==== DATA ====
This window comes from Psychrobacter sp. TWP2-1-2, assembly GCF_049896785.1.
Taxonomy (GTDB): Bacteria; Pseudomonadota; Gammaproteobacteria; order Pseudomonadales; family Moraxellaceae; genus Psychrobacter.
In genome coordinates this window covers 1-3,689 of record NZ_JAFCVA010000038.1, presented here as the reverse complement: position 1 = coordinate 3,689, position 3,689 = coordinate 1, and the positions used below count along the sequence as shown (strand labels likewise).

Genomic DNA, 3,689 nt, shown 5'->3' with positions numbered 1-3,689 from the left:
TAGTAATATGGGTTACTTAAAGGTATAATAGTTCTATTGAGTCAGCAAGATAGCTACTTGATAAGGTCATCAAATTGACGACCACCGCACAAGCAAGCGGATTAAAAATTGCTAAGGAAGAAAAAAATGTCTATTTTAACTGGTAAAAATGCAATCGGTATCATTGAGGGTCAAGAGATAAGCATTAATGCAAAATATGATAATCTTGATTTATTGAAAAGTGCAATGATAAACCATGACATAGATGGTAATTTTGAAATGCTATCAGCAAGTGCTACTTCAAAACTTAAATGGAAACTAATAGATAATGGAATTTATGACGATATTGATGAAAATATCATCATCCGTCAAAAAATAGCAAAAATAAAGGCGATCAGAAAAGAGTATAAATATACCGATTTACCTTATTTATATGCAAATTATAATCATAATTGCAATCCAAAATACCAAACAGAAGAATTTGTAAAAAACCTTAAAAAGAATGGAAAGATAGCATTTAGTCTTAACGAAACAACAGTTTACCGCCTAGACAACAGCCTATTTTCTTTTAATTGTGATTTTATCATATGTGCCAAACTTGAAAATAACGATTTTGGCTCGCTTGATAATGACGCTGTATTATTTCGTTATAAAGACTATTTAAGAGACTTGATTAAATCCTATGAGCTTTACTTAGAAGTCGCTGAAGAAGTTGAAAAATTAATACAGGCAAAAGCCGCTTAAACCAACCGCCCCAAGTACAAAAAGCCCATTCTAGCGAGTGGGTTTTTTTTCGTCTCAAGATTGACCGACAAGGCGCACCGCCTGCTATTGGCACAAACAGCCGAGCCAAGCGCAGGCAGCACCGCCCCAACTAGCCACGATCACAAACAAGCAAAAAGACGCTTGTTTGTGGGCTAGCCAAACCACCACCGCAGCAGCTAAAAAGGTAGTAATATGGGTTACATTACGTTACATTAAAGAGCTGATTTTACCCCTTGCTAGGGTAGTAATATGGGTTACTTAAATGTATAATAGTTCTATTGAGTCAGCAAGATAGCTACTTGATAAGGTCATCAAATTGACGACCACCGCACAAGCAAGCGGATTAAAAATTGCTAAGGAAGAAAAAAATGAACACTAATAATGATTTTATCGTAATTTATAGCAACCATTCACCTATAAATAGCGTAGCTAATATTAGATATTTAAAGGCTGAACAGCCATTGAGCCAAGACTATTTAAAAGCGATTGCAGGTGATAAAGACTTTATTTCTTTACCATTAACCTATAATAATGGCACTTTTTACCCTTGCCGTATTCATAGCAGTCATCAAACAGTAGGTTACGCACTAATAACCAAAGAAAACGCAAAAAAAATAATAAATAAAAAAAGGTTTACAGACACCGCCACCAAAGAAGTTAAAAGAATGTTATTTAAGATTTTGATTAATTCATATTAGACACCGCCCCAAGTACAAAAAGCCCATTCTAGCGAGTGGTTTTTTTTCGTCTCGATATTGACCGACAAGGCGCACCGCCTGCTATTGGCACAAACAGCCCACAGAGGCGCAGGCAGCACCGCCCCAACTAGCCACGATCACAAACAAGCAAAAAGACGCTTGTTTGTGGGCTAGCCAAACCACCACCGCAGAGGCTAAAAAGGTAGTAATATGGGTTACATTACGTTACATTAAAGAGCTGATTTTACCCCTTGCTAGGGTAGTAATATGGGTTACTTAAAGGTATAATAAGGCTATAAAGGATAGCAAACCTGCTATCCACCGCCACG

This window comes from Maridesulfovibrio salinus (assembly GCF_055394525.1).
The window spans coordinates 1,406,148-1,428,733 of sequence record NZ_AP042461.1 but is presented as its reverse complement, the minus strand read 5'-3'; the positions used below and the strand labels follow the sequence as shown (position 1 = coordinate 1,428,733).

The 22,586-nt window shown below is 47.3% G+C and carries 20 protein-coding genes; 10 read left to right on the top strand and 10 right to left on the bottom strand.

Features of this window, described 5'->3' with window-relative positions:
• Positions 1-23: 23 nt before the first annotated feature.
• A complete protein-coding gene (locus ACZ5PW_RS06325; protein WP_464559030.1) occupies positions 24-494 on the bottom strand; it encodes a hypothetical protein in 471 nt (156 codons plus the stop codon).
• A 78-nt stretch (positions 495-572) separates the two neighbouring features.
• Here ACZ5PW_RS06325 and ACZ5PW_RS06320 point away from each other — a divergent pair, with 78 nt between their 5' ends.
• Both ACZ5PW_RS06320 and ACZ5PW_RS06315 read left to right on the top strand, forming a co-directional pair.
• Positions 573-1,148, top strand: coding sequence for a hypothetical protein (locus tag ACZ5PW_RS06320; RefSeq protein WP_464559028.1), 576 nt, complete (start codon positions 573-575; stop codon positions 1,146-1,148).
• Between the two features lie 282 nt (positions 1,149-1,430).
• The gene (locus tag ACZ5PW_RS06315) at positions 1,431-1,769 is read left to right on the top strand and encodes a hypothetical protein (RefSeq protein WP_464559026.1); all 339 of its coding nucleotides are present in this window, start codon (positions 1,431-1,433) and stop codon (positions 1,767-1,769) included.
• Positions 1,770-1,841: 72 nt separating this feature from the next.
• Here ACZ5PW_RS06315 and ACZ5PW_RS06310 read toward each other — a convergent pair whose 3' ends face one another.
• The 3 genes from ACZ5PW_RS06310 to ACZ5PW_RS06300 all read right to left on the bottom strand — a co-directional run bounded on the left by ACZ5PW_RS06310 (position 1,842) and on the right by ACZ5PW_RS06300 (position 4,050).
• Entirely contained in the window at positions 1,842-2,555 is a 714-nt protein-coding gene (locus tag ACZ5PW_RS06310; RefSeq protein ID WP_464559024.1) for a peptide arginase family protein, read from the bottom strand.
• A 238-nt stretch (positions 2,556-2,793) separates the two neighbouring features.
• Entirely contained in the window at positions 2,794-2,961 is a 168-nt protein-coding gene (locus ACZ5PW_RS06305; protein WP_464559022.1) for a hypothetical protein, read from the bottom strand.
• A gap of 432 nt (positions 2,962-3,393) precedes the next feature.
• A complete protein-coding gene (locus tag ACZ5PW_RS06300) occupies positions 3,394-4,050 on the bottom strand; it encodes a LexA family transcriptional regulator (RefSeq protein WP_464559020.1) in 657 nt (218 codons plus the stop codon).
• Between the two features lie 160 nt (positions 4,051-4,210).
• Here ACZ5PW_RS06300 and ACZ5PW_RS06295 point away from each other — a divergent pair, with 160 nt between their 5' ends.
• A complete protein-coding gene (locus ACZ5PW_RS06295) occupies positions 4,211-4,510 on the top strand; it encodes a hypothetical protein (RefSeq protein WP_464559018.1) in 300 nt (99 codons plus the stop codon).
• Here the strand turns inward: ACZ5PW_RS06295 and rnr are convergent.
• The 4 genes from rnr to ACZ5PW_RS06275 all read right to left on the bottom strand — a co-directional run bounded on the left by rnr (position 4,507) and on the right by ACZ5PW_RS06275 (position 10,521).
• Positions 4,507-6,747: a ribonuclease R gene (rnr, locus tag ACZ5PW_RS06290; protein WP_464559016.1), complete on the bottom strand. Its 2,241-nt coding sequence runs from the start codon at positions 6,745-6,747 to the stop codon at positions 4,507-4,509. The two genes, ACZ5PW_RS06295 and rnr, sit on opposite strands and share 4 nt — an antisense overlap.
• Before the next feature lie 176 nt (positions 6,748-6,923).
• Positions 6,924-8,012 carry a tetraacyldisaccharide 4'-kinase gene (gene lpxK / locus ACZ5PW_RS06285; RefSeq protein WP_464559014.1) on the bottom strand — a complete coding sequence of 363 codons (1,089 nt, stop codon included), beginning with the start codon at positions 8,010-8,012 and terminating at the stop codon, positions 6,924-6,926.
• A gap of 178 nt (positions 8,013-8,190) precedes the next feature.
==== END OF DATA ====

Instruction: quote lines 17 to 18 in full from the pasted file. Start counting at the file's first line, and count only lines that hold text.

• The gene (locus tag ACZ5PW_RS06315) at positions 1,431-1,769 is read left to right on the top strand and encodes a hypothetical protein (RefSeq protein WP_464559026.1); all 339 of its coding nucleotides are present in this window, start codon (positions 1,431-1,433) and stop codon (positions 1,767-1,769) included.
• Positions 1,770-1,841: 72 nt separating this feature from the next.